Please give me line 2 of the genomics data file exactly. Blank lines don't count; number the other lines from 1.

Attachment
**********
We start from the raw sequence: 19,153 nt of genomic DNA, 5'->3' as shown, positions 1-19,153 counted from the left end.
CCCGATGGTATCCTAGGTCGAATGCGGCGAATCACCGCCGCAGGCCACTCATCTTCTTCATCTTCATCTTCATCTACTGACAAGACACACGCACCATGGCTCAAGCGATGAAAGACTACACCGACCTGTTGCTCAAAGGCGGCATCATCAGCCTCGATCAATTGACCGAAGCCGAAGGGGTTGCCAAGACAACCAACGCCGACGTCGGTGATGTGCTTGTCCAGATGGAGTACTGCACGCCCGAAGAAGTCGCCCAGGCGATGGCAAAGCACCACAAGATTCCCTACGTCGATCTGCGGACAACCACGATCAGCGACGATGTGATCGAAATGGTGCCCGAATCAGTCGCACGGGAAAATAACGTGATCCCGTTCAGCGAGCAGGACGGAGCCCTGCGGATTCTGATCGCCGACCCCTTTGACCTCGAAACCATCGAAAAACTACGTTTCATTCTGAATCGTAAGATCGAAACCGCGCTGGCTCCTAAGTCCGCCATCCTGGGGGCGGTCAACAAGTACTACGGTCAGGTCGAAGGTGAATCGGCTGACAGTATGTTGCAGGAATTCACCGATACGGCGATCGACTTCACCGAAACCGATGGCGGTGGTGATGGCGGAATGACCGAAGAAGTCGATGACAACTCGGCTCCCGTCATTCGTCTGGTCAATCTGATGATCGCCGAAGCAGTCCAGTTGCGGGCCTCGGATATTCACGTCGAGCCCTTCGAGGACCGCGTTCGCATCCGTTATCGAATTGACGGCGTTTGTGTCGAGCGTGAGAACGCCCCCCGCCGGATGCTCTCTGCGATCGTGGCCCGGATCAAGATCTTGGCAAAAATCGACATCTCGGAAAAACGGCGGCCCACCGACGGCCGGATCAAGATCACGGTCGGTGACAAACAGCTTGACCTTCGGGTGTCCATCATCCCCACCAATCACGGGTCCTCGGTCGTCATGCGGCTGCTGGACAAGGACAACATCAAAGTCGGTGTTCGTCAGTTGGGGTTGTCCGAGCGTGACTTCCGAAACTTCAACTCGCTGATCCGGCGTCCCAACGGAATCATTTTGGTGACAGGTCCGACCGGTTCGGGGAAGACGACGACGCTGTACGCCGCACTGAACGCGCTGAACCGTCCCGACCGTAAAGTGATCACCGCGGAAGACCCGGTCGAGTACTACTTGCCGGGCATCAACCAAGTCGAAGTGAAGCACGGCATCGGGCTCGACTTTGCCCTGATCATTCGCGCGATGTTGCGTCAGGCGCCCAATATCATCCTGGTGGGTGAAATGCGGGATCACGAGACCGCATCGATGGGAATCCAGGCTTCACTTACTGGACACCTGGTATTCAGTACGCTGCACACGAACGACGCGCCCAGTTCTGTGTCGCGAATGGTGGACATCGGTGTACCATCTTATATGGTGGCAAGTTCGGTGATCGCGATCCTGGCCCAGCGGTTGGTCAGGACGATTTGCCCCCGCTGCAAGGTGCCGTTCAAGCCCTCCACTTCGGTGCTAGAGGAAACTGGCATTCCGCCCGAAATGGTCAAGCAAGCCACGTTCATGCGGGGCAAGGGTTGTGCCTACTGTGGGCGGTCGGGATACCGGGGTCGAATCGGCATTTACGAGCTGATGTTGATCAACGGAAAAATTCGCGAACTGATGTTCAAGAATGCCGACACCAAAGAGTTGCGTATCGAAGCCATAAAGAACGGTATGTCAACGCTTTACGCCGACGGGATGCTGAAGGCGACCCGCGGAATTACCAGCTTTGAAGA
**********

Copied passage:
CCCGATGGTATCCTAGGTCGAATGCGGCGAATCACCGCCGCAGGCCACTCATCTTCTTCATCTTCATCTTCATCTACTGACAAGACACACGCACCATGGCTCAAGCGATGAAAGACTACACCGACCTGTTGCTCAAAGGCGGCATCATCAGCCTCGATCAATTGACCGAAGCCGAAGGGGTTGCCAAGACAACCAACGCCGACGTCGGTGATGTGCTTGTCCAGATGGAGTACTGCACGCCCGAAGAAGTCGCCCAGGCGATGGCAAAGCACCACAAGATTCCCTACGTCGATCTGCGGACAACCACGATCAGCGACGATGTGATCGAAATGGTGCCCGAATCAGTCGCACGGGAAAATAACGTGATCCCGTTCAGCGAGCAGGACGGAGCCCTGCGGATTCTGATCGCCGACCCCTTTGACCTCGAAACCATCGAAAAACTACGTTTCATTCTGAATCGTAAGATCGAAACCGCGCTGGCTCCTAAGTCCGCCATCCTGGGGGCGGTCAACAAGTACTACGGTCAGGTCGAAGGTGAATCGGCTGACAGTATGTTGCAGGAATTCACCGATACGGCGATCGACTTCACCGAAACCGATGGCGGTGGTGATGGCGGAATGACCGAAGAAGTCGATGACAACTCGGCTCCCGTCATTCGTCTGGTCAATCTGATGATCGCCGAAGCAGTCCAGTTGCGGGCCTCGGATATTCACGTCGAGCCCTTCGAGGACCGCGTTCGCATCCGTTATCGAATTGACGGCGTTTGTGTCGAGCGTGAGAACGCCCCCCGCCGGATGCTCTCTGCGATCGTGGCCCGGATCAAGATCTTGGCAAAAATCGACATCTCGGAAAAACGGCGGCCCACCGACGGCCGGATCAAGATCACGGTCGGTGACAAACAGCTTGACCTTCGGGTGTCCATCATCCCCACCAATCACGGGTCCTCGGTCGTCATGCGGCTGCTGGACAAGGACAACATCAAAGTCGGTGTTCGTCAGTTGGGGTTGTCCGAGCGTGACTTCCGAAACTTCAACTCGCTGATCCGGCGTCCCAACGGAATCATTTTGGTGACAGGTCCGACCGGTTCGGGGAAGACGACGACGCTGTACGCCGCACTGAACGCGCTGAACCGTCCCGACCGTAAAGTGATCACCGCGGAAGACCCGGTCGAGTACTACTTGCCGGGCATCAACCAAGTCGAAGTGAAGCACGGCATCGGGCTCGACTTTGCCCTGATCATTCGCGCGATGTTGCGTCAGGCGCCCAATATCATCCTGGTGGGTGAAATGCGGGATCACGAGACCGCATCGATGGGAATCCAGGCTTCACTTACTGGACACCTGGTATTCAGTACGCTGCACACGAACGACGCGCCCAGTTCTGTGTCGCGAATGGTGGACATCGGTGTACCATCTTATATGGTGGCAAGTTCGGTGATCGCGATCCTGGCCCAGCGGTTGGTCAGGACGATTTGCCCCCGCTGCAAGGTGCCGTTCAAGCCCTCCACTTCGGTGCTAGAGGAAACTGGCATTCCGCCCGAAATGGTCAAGCAAGCCACGTTCATGCGGGGCAAGGGTTGTGCCTACTGTGGGCGGTCGGGATACCGGGGTCGAATCGGCATTTACGAGCTGATGTTGATCAACGGAAAAATTCGCGAACTGATGTTCAAGAATGCCGACACCAAAGAGTTGCGTATCGAAGCCATAAAGAACGGTATGTCAACGCTTTACGCCGACGGGATGCTGAAGGCGACCCGCGGAATTACCAGCTTTGAAGA